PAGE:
This piece was first published on the education blog of The 74 Million.
William Phillis, the director of a lobbying group for Ohio’s school systems, recently stated in his daily email blast: “Our public school district is operated in accordance with federal, state and local regulations by citizens elected by the community....Traditional public schools epitomize the way democracy should work.” The email then went on to criticize charters for having self-appointed governing boards.
Setting aside charter boards for a moment, let’s consider the statement: Traditional public schools epitomize the way democracy should work. To quote tennis legend John McEnroe, “You can’t be serious.”
As observers of American politics would quickly point out, elections at any level of government aren’t perfect. One common concern in representative democracy is electoral participation. Approximately 40–50 percent of the electorate actually votes in midterm congressional races, and roughly 60 percent vote in presidential elections.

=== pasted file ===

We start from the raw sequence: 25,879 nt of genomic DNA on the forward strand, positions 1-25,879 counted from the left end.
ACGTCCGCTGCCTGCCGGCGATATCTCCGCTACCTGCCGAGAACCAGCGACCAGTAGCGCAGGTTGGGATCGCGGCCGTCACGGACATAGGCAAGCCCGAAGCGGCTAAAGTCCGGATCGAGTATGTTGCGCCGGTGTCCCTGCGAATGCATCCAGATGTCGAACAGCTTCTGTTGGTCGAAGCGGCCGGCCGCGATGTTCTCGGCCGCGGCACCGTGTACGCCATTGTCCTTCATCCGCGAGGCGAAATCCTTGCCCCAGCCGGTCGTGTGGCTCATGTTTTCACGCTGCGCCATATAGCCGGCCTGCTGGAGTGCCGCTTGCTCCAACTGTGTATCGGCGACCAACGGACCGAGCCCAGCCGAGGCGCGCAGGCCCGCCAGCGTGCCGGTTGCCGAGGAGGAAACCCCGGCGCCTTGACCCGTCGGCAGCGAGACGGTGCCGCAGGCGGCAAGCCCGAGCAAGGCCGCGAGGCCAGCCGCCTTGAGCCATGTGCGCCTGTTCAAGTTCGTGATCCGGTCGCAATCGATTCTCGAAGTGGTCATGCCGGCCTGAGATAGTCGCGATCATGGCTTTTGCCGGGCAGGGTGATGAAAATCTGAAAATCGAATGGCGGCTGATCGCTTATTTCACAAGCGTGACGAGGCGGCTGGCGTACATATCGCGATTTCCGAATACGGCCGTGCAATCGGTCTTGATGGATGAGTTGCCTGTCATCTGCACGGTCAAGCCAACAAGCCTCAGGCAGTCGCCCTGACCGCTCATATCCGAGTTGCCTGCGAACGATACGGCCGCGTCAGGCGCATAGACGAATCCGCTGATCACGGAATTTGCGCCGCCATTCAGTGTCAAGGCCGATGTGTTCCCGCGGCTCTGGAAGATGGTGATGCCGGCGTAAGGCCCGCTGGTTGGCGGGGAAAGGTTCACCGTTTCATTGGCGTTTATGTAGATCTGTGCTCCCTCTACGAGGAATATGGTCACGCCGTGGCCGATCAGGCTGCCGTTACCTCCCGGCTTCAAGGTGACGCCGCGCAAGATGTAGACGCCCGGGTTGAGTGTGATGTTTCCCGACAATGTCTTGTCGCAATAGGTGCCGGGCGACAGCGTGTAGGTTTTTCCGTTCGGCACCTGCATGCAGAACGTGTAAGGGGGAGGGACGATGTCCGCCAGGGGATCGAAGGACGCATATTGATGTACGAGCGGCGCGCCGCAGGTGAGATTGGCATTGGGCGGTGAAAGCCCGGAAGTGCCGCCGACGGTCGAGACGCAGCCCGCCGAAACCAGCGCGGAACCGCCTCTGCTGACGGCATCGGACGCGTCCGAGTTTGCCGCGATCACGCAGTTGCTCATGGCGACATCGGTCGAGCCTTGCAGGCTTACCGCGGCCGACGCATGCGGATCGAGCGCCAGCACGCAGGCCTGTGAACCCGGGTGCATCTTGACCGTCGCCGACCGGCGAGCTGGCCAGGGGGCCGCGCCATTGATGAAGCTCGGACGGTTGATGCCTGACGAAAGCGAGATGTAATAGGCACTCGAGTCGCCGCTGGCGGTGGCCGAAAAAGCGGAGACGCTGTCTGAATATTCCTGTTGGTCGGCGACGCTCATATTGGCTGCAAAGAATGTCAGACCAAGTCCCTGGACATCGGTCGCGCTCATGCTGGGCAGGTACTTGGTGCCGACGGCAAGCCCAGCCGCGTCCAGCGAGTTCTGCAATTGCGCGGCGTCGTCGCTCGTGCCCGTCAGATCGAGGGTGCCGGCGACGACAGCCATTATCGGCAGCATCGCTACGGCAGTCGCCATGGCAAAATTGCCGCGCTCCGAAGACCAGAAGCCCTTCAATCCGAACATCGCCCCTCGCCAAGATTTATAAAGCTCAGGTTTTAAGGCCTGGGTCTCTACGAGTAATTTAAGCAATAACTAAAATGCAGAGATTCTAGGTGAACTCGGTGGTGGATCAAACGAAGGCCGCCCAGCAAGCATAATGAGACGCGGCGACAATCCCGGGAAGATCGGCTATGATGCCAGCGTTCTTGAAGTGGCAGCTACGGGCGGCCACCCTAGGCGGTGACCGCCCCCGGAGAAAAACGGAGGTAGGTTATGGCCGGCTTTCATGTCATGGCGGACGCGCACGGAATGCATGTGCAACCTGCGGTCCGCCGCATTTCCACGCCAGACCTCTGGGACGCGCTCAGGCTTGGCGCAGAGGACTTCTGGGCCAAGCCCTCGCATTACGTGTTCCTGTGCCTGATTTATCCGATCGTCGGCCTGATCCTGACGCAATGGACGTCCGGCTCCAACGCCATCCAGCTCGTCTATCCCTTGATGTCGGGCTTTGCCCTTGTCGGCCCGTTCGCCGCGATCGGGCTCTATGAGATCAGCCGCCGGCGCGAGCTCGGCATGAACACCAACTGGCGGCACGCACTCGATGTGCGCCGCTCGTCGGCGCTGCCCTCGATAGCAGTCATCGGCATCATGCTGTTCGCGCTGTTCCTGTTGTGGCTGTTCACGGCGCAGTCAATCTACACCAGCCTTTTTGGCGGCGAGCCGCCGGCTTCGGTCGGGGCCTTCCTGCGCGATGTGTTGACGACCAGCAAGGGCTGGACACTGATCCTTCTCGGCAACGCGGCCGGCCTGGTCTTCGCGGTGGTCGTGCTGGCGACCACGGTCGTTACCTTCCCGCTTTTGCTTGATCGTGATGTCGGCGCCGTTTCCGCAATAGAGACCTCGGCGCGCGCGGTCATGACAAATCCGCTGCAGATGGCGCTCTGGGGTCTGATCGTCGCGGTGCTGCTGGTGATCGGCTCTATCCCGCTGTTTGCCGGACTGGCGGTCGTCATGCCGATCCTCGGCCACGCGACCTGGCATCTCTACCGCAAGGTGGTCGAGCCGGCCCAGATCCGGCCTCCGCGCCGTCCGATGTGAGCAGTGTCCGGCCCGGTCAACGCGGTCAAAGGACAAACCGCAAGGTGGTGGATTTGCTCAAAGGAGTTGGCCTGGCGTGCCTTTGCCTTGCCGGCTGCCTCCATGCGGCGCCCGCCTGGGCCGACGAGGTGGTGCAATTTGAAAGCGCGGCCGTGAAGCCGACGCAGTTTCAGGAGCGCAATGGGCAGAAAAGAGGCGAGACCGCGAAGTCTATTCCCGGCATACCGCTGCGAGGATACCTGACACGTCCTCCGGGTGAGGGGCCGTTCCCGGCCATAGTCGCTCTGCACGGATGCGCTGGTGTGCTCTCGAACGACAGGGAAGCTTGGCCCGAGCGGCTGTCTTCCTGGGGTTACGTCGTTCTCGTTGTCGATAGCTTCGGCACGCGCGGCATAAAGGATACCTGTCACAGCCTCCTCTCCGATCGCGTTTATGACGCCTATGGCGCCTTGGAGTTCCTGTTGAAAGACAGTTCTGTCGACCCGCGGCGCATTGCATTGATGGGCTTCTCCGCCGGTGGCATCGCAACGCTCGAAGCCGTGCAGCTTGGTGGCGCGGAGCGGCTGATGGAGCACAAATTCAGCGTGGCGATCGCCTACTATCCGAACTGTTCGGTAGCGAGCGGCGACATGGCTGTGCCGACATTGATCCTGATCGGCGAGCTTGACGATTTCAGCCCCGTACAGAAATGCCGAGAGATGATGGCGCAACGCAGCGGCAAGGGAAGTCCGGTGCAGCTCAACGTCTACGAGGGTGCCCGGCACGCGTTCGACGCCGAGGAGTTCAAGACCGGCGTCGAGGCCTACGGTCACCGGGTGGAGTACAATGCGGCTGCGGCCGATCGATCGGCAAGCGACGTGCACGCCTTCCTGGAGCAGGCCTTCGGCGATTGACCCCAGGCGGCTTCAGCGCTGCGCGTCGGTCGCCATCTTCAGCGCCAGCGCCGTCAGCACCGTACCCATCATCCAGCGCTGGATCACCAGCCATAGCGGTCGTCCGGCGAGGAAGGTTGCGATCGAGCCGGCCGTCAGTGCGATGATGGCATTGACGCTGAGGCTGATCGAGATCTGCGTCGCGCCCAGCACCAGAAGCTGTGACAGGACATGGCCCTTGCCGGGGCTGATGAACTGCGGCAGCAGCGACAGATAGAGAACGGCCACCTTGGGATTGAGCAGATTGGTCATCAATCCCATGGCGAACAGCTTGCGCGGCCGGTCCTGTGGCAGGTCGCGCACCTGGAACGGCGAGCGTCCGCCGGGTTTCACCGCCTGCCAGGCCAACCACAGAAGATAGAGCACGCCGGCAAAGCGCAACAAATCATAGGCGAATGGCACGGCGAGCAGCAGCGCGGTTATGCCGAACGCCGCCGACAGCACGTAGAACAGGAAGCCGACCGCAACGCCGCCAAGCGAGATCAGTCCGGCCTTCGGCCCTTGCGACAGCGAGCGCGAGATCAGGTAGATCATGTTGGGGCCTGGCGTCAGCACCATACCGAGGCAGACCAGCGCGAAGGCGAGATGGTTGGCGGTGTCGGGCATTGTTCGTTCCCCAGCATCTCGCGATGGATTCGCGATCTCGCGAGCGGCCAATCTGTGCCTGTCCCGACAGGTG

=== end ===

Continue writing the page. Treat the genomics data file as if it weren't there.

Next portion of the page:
With only half of adults voting in some of these races, many have expressed concerns about the vibrancy of American citizenship.
But in comparison to school board races, national elections are veritable models of participatory democracy. In the fall of 2013, I calculated turnout rates in Franklin...